To the accompaniment of classical musicians, we were ushered into our seats in a sumptuous high-ceilinged hall with turquoise walls, gold drapes, columns and carpets, and, at its centre, an enormous glass chandelier. It was quite the setting for an intellectual soirée and, as Mr. Kennedy confided, the only time he wishes he were a host on television rather than radio.
The currently bearded and white-haired Mr. Kennedy – whom most of us know by his sonorous voice but may have never seen –interviewed the five Killam laureates one by one, questioning them about their research and how it relates to the world’s problems, in a very accessible way. The entire discussion will air on CBC Radio’s Ideas on Friday, Nov. 29, at 9:05 p.m. EST (and after that will remain on the program’s website).
The Killam Prizes, worth $100,000 each, are among the most prestigious in Canada for academic career achievement. The winning scholars (announced last April) were John McGarry of Queen’s University in the field of conflict resolution; Lorne Babiuk of the University of Alberta, a leader in vaccine research; Richard Peltier, a physicist at the University of Toronto, in the field of climate change; Paul Thagard of the University of Waterloo, a philosopher and cognitive scientist; and Witold Pedrycz of the University of Alberta, a researcher in computer intelligence.
The Killam Symposium is now replacing the Killam Lecture which until last year was delivered annually by a leading scholar –not one of the prize winners — during the annual meetings of the Canadian Association of Graduate Studies. In addition, the laureates each deliver a public lecture at one of the five Killam-designated universities (Dalhousie, Calgary, Alberta, UBC and McGill) during the year.
George Cooper, Killam trustee (and acting president of the University of King’s College, Halifax), said the idea behind the change was to put the spotlight on the laureates themselves.
I don’t want to report on the entire symposium – for one thing, I was there as a guest, not a journalist– but I wanted to share some of the comments Dr. Peltier made about how the media’s coverage of climate change is part of the challenge facing scientists.
Dr. Peltier is a pioneer in using models to project what may happen to our climate on earth. He is scientific director of SciNet, director of the Centre for Global Change Science, principal investigator of the Polar Climate Stability Network, winner of the Herzberg Gold Medal and one of the most highly cited earth scientists in the world. Yet, he now spends some of his time speaking directly to Canadians “in church basements” so he can speak to them without “the filter” of journalism.
“I discovered an enormous interest among non-scientists to understand the scientific basis of climate change,” he said in answer to Mr. Kennedy’s question about why he does this. “The range of views people hear in the media is so large as to confuse people on what to expect” in terms of changing climate.
As a journalist, I can say that we are trained, and feel a responsibility, to tell more than one side of a story. But as Dr. Peltier pointed out, when the consensus is overwhelmingly in one court, then telling different sides can mean that journalism “is not transmitting the facts properly at all.” And currently, “the consensus of those of us who work in the field is 95 percent.”
As a result, he is “very happy to speak in church basements.” He presents the scientific argument and why he believes it to be true. He now feels that unless scientists speak directly to people, the country as a whole “will not grasp the seriousness of the problem.”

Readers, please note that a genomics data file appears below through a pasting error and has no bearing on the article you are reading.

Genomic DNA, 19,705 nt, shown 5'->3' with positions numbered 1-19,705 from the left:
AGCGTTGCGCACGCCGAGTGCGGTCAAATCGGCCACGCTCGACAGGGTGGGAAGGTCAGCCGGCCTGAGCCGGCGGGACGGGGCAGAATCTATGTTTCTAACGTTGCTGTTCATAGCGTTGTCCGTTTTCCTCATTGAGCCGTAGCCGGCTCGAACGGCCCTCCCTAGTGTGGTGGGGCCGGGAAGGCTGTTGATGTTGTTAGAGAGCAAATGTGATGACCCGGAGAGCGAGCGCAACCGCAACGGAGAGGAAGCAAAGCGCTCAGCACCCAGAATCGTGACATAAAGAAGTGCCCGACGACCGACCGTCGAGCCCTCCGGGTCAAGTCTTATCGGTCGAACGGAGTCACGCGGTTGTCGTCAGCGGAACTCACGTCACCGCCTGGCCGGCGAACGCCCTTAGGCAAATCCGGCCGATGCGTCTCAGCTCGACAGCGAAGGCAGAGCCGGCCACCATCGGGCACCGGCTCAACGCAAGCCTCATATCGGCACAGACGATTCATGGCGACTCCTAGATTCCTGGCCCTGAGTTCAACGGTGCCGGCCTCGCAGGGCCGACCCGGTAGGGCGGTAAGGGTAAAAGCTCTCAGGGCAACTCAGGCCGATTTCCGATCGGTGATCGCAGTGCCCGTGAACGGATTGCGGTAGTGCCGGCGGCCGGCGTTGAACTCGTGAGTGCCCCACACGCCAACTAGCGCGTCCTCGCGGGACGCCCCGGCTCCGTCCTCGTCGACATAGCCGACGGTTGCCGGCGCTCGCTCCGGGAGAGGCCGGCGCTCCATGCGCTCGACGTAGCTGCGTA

So what is the scientific consensus? In a nutshell, he reminded us that the scientific consensus at the 2009 United Nations “Copenhagen Summit” was that the planet’s temperature couldn’t afford to increase by more than two degrees Celsius. He said industry groups like the International Energy Association have confirmed that if we’re to stay below this level, we need to leave two-thirds of carbon resources in the ground. The only way to do that is to “put a price on carbon.” At this point, the carbon tax would have to be at least $200 a tonne.
“It’s a huge challenge to scientists and engineers in this country and worldwide. We won’t do it until all the people in church basements in this country believe the science. This is why I have as many conversations like this one as I can.”
The entire symposium is well worth listening to – Friday evening, Nov. 29 on Ideas.
The installation ceremonies of two new university leaders attracted considerable attention last week because of the institutions they now represent: Suzanne Fortier, installed as principal of McGill University on November 5, and Meric Gertler, installed as president of the University of Toronto two days later.
As the new administrative heads of two of Canada’s most formidable institutions of higher learning, they are people whose words are worth reflecting on. They were, in some ways, a study in contrasts. Dr. Gertler, who joined U of T in 1983 and most recently served as dean of arts and science there, is very much an insider. He focused his remarks on the institution, with an added plea for more money.
Dr. Fortier, who is a McGill alumna (a BSc in 1972 and a PhD in crystallography in 1976), nevertheless has not frequented its hallowed halls for many years; in her remarks she focused on her personal journey that led her to become principal of McGill – although she of course had much praise for her alma mater, too.
Dr. Gertler, after the requisite thank you to the assembled guests, started his address quite surprisingly:
20th … 8th … 2nd … 1st … and last. That is the paradox that is the University of Toronto. 20th in the world (according to the latest Times Higher Education World University rankings)… 8th in the world in scientific performance (according to the 2013 National Taiwan University rankings)… 2nd in the world in total output of scholarly publications (after Harvard)… 1st in Canada in all of these rankings… and yet last in Canada, and amongst the very lowest in North America, when it comes to public funding per student.